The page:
The time is coming, declares the Lord, when I will make a new covenant with the people of Israel and Judah...for I will forgive their wrongdoings and never again remember their sins.
Dear Sisters and Brothers in Christ.
Everybody loves Lent.
Actually...no. But, then again, it really isn’t meant for enjoyment. Lent, which began on Ash Wednesday, (February 14th this year), and continues through Easter on April 1st, is a season of prayer and reflection as we spiritually walk with Jesus as he willing- ly made his way to Jerusalem; knowing that what awaited him there was a cross. The season concludes with Holy Week, which begins with Jesus entry into the Holy City on Palm Sunday (March 25th), and continues through his celebrating the Last Supper with his original disciples on Maundy Thursday, followed by his betrayal, mock trial and crucifixion on Good Friday.
It is hard to think of such tragic and unjust events as celebrations. Why would anyone want to celebrate the pain and suffering Jesus experienced so long ago? And why would anybody think that the Friday of the crucifixion was “good?”
The truth is that we do not celebrate the events of Lent. We remember with thanks- giving the sacrifice Jesus willingly faced for our reconciliation with God. But what we celebrate this season is the unconditional love that our Savior has for us and the op- portunity Lent provides us to reflect on who we are and who we can be through the grace of God.
The word Lent comes from the Anglo-Saxon word for spring. And, like spring itself, Lent is a season of transition, leading us to new life and new hope.
I invite you to join us as we continue to journey through this holy season together. May it be a time of examination and reflection as we seek to become closer to God as we prepare ourselves for the pure joy of resurrection.
See, I am making all things new...I am the Alpha and the Omega, the beginning and the end. To the thirsty I will give water as a gift from the spring of the water of life.
from Revelation 21.5-6
Dear Sisters and Brothers in Christ;
It was the best of times, it was the worst of times...it was the season of Light, it was the sea- son of Darkness, it was the spring of hope, it was the winter of despair.
Those are the opening words to A Tale of Two Cities, Charles Dickinson’s best known work that does not include any references to yuletide ghosts or “Bah, humbug.” While it was set during the French Revolution, it could also describe how many people think of the world around us today. We live in a time of major transitions – political, social, economic, techno- logical – just to name a few. The world seems to be changing at breakneck speed. Even among the young, life today is significantly different from what we may remember just a few years ago.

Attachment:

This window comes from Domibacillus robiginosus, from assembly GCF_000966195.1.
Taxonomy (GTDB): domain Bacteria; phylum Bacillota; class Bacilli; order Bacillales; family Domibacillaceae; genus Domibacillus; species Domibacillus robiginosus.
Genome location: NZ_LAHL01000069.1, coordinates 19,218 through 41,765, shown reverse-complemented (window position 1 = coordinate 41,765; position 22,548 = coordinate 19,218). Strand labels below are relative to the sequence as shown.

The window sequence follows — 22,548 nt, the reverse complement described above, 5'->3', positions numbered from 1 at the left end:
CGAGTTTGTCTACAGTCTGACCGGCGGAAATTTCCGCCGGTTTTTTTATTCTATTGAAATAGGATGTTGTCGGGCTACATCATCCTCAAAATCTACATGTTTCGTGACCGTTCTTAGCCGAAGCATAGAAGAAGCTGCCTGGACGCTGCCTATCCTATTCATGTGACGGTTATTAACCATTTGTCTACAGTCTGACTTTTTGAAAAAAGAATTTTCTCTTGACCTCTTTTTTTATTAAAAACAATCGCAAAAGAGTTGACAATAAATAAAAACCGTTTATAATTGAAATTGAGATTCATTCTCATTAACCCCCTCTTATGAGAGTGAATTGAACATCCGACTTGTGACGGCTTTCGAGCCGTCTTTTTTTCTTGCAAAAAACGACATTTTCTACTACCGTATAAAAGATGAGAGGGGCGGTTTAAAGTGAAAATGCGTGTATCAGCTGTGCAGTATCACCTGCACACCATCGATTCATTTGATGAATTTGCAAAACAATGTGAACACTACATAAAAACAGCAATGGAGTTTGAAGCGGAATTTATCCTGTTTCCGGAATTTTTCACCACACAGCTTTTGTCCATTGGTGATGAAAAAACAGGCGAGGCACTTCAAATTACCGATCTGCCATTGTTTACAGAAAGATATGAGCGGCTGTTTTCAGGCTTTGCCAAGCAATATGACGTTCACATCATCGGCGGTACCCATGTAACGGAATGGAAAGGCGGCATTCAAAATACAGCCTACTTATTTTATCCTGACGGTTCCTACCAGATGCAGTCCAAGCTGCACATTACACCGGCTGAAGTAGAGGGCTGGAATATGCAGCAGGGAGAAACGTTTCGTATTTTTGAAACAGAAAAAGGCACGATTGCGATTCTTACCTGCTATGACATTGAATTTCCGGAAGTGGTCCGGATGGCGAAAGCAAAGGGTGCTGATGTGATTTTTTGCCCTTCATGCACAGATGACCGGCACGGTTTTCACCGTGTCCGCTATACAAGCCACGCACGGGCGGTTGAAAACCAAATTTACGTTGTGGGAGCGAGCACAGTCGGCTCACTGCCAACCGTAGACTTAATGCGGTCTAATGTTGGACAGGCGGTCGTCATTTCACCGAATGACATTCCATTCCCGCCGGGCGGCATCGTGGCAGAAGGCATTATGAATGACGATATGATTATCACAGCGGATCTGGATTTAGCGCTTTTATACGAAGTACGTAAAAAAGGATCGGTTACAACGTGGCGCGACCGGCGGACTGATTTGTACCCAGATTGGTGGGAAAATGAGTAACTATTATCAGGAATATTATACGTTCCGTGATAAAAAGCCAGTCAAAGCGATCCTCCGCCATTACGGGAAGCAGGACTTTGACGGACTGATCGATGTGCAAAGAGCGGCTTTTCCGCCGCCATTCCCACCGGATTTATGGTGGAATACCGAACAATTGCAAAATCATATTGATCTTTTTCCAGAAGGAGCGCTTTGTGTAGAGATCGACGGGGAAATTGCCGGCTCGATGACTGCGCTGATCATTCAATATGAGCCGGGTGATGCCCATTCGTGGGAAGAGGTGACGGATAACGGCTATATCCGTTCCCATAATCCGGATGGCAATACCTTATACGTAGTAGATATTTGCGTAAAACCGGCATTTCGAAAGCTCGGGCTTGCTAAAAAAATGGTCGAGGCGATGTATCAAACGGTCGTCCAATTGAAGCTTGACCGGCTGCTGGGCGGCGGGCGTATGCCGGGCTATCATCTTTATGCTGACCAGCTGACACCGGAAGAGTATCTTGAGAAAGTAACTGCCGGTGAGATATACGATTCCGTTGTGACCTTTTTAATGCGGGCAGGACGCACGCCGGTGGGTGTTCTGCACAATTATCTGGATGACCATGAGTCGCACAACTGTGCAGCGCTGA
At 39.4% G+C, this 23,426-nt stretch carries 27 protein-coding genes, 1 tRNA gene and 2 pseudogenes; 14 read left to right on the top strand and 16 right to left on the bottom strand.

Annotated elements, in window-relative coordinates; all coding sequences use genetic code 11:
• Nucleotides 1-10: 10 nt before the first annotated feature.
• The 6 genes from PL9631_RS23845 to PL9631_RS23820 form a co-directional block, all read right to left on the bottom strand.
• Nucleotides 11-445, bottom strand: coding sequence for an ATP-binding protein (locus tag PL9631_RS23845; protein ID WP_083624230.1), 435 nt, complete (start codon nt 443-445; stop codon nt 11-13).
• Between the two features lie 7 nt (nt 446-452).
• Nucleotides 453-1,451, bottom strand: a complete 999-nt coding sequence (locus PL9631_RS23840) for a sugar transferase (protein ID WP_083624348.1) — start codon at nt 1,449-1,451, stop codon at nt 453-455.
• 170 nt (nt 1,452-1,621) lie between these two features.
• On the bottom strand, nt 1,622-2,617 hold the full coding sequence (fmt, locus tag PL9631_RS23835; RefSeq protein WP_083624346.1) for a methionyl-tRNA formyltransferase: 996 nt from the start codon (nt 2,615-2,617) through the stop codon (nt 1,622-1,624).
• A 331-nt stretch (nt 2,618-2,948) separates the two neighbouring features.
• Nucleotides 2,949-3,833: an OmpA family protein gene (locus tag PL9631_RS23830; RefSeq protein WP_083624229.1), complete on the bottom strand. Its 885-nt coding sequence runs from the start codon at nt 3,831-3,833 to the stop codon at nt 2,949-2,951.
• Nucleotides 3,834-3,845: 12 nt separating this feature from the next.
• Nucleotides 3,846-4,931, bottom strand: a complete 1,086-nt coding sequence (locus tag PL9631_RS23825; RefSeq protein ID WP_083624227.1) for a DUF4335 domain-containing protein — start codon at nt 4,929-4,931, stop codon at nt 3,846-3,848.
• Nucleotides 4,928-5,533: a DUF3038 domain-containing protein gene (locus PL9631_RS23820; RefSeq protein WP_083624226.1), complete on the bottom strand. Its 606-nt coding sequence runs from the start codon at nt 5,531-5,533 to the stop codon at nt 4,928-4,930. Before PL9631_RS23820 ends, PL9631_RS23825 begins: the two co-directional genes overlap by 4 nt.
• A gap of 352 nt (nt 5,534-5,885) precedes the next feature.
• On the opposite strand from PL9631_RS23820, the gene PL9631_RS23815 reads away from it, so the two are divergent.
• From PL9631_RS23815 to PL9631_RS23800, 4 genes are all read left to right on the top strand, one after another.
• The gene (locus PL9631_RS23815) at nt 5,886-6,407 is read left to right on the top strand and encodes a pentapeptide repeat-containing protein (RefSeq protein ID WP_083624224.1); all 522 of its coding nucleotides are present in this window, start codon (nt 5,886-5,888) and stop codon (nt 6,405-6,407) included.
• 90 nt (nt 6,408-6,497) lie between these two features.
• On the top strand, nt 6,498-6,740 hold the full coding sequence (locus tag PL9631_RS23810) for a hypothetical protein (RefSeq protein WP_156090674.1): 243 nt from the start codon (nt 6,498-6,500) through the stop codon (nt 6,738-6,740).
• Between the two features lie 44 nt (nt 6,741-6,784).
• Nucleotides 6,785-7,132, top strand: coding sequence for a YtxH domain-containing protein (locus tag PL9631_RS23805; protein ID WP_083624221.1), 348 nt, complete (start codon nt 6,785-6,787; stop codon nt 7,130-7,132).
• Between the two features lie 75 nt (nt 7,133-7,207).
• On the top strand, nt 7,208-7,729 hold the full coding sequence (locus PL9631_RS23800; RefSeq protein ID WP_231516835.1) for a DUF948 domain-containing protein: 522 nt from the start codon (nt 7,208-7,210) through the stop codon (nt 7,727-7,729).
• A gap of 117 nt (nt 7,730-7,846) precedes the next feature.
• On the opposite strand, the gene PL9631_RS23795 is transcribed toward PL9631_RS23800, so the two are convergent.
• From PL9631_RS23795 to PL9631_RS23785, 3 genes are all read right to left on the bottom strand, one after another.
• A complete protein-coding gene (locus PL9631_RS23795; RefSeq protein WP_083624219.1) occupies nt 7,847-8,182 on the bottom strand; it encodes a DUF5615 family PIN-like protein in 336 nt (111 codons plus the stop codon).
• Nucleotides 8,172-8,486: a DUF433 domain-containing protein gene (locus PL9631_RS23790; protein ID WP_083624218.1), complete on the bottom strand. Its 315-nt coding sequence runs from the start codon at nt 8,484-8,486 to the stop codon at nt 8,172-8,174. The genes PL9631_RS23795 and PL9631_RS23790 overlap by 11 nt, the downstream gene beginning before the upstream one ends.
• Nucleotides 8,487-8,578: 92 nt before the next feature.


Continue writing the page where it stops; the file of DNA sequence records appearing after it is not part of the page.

Chances are we have different attitudes about the transition we experience. Some we would consider positive – even essential. We recognize that they improve the world around us. For example, advancements in health care can add to the quality and longevity of our lives. And it would be a sacrifice for many of us to go back to a time before cell phones or microwaves.
Other transitions, however, may be rather disquieting; especially in a time when it seems that we may be retreating from the principles of justice and opportunity that has helped define us as a society. Times like these challenge us to look at the world around us, or even ourselves, a bit differently. We find comfort in that which is familiar and expected. When something happens to disrupt what we expect, we find it uncomfortable and perhaps wish for the “good old days” when life seemed more familiar and predictable.
But the Jesus Movement has always been about transition. God did not bring us a Messiah in order for us to remain the same, but that we, and the world around us, might be transformed through the love and justice of the Good News. We are Christians because God has intervened to bring hope and New Life to us and our neighbors.
Change is not always easy, even for the church as we seek to make the Good News relevant in a new age. But God is always there to guide us through the transitions of life and remind us of what is truly important, and truly constant; that the grace and truth made real in Jesus Christ is always a part of life, filling us with hope and possibility.
And now, GOD, do it again—
bring rains to our drought-stricken lives
So those who planted their crops in despair will shout hurrahs at the harvest,
So those who went off with heavy hearts
will come home laughing, with armloads of blessing.
Psalm 126.4-6 (The Message)
Dear Sisters and Brothers in Christ;
Something strange happens this time of year. For the first 11 months of the year our lives progress at a somewhat normal pace (whatever “normal” happens to mean for you). But then, as soon as the Thanksgiving dinner is over and the leftovers are stuffed in the refrigerator, someone fires the starter pistol and the race is on. What follows is a full month of shop- ping, parties, decorating, shopping, wrapping, cooking, baking, cards (and oh, did I mention shopping). December seems to be a whole month dedicated to prepare for one day.